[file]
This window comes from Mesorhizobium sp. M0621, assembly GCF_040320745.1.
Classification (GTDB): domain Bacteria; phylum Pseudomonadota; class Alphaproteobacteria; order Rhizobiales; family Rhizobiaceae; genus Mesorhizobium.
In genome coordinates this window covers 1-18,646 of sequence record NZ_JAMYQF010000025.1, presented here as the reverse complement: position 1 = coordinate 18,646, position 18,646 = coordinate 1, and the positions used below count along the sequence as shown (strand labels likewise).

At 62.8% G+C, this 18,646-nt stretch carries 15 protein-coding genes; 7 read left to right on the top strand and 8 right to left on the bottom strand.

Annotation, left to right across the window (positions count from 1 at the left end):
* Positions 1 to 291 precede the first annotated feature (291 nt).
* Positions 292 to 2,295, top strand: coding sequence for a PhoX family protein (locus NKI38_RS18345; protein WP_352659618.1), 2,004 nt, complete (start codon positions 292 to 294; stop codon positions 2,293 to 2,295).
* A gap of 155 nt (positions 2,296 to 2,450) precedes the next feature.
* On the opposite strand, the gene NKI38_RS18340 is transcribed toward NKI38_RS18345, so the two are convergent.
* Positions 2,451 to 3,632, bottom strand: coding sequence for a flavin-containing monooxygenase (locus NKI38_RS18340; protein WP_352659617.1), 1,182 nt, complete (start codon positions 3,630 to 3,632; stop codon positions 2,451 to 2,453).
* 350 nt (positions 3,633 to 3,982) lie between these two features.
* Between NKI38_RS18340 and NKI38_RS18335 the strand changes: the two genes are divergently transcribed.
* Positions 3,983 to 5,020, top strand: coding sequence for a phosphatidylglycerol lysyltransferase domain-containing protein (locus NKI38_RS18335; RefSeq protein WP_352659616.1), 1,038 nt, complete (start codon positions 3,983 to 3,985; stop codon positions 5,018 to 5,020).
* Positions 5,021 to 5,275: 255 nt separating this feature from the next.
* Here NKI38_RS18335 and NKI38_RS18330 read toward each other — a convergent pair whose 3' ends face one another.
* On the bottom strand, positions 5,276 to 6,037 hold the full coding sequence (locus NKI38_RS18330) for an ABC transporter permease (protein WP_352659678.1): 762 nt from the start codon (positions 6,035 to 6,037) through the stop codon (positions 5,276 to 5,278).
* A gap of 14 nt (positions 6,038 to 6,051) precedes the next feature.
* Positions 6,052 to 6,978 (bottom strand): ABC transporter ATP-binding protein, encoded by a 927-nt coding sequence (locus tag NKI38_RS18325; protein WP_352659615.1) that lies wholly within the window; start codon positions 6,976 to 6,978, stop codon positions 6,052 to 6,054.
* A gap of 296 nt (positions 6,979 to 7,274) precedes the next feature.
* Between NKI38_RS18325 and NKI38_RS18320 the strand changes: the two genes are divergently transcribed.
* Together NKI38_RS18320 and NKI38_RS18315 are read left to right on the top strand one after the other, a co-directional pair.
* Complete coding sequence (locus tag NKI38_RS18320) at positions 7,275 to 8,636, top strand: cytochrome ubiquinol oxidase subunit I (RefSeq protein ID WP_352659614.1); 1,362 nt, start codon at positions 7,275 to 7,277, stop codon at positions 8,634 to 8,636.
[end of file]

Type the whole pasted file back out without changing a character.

This window comes from Mesorhizobium sp. M0621, assembly GCF_040320745.1.
Classification (GTDB): domain Bacteria; phylum Pseudomonadota; class Alphaproteobacteria; order Rhizobiales; family Rhizobiaceae; genus Mesorhizobium.
In genome coordinates this window covers 1-18,646 of sequence record NZ_JAMYQF010000025.1, presented here as the reverse complement: position 1 = coordinate 18,646, position 18,646 = coordinate 1, and the positions used below count along the sequence as shown (strand labels likewise).

At 62.8% G+C, this 18,646-nt stretch carries 15 protein-coding genes; 7 read left to right on the top strand and 8 right to left on the bottom strand.

Annotation, left to right across the window (positions count from 1 at the left end):
* Positions 1 to 291 precede the first annotated feature (291 nt).
* Positions 292 to 2,295, top strand: coding sequence for a PhoX family protein (locus NKI38_RS18345; protein WP_352659618.1), 2,004 nt, complete (start codon positions 292 to 294; stop codon positions 2,293 to 2,295).
* A gap of 155 nt (positions 2,296 to 2,450) precedes the next feature.
* On the opposite strand, the gene NKI38_RS18340 is transcribed toward NKI38_RS18345, so the two are convergent.
* Positions 2,451 to 3,632, bottom strand: coding sequence for a flavin-containing monooxygenase (locus NKI38_RS18340; protein WP_352659617.1), 1,182 nt, complete (start codon positions 3,630 to 3,632; stop codon positions 2,451 to 2,453).
* 350 nt (positions 3,633 to 3,982) lie between these two features.
* Between NKI38_RS18340 and NKI38_RS18335 the strand changes: the two genes are divergently transcribed.
* Positions 3,983 to 5,020, top strand: coding sequence for a phosphatidylglycerol lysyltransferase domain-containing protein (locus NKI38_RS18335; RefSeq protein WP_352659616.1), 1,038 nt, complete (start codon positions 3,983 to 3,985; stop codon positions 5,018 to 5,020).
* Positions 5,021 to 5,275: 255 nt separating this feature from the next.
* Here NKI38_RS18335 and NKI38_RS18330 read toward each other — a convergent pair whose 3' ends face one another.
* On the bottom strand, positions 5,276 to 6,037 hold the full coding sequence (locus NKI38_RS18330) for an ABC transporter permease (protein WP_352659678.1): 762 nt from the start codon (positions 6,035 to 6,037) through the stop codon (positions 5,276 to 5,278).
* A gap of 14 nt (positions 6,038 to 6,051) precedes the next feature.
* Positions 6,052 to 6,978 (bottom strand): ABC transporter ATP-binding protein, encoded by a 927-nt coding sequence (locus tag NKI38_RS18325; protein WP_352659615.1) that lies wholly within the window; start codon positions 6,976 to 6,978, stop codon positions 6,052 to 6,054.
* A gap of 296 nt (positions 6,979 to 7,274) precedes the next feature.
* Between NKI38_RS18325 and NKI38_RS18320 the strand changes: the two genes are divergently transcribed.
* Together NKI38_RS18320 and NKI38_RS18315 are read left to right on the top strand one after the other, a co-directional pair.
* Complete coding sequence (locus tag NKI38_RS18320) at positions 7,275 to 8,636, top strand: cytochrome ubiquinol oxidase subunit I (RefSeq protein ID WP_352659614.1); 1,362 nt, start codon at positions 7,275 to 7,277, stop codon at positions 8,634 to 8,636.